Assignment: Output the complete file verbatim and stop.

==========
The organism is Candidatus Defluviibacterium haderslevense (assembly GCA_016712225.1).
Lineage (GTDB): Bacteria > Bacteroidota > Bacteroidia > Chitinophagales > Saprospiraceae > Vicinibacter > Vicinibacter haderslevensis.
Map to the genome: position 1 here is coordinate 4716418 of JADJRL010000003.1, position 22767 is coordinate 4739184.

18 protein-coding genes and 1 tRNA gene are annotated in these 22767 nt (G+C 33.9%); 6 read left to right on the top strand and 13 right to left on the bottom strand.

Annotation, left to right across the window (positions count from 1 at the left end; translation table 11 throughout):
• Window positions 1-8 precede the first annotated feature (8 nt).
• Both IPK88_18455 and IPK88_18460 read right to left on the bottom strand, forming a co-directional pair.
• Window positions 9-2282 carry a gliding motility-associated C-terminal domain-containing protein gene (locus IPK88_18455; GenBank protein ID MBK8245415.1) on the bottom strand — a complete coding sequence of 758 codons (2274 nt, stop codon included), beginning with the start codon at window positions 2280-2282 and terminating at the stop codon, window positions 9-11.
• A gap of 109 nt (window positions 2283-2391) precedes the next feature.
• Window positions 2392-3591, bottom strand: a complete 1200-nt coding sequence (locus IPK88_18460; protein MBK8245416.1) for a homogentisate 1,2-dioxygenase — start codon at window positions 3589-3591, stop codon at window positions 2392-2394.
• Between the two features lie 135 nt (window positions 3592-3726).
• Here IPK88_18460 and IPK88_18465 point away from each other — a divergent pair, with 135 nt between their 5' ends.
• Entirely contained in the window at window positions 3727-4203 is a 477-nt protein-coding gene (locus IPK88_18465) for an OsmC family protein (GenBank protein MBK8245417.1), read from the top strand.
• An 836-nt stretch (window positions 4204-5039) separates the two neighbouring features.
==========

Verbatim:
The organism is Candidatus Defluviibacterium haderslevense (assembly GCA_016712225.1).
Lineage (GTDB): Bacteria > Bacteroidota > Bacteroidia > Chitinophagales > Saprospiraceae > Vicinibacter > Vicinibacter haderslevensis.
Map to the genome: position 1 here is coordinate 4716418 of JADJRL010000003.1, position 22767 is coordinate 4739184.

18 protein-coding genes and 1 tRNA gene are annotated in these 22767 nt (G+C 33.9%); 6 read left to right on the top strand and 13 right to left on the bottom strand.

Annotation, left to right across the window (positions count from 1 at the left end; translation table 11 throughout):
• Window positions 1-8 precede the first annotated feature (8 nt).
• Both IPK88_18455 and IPK88_18460 read right to left on the bottom strand, forming a co-directional pair.
• Window positions 9-2282 carry a gliding motility-associated C-terminal domain-containing protein gene (locus IPK88_18455; GenBank protein ID MBK8245415.1) on the bottom strand — a complete coding sequence of 758 codons (2274 nt, stop codon included), beginning with the start codon at window positions 2280-2282 and terminating at the stop codon, window positions 9-11.
• A gap of 109 nt (window positions 2283-2391) precedes the next feature.
• Window positions 2392-3591, bottom strand: a complete 1200-nt coding sequence (locus IPK88_18460; protein MBK8245416.1) for a homogentisate 1,2-dioxygenase — start codon at window positions 3589-3591, stop codon at window positions 2392-2394.
• Between the two features lie 135 nt (window positions 3592-3726).
• Here IPK88_18460 and IPK88_18465 point away from each other — a divergent pair, with 135 nt between their 5' ends.
• Entirely contained in the window at window positions 3727-4203 is a 477-nt protein-coding gene (locus IPK88_18465) for an OsmC family protein (GenBank protein MBK8245417.1), read from the top strand.
• An 836-nt stretch (window positions 4204-5039) separates the two neighbouring features.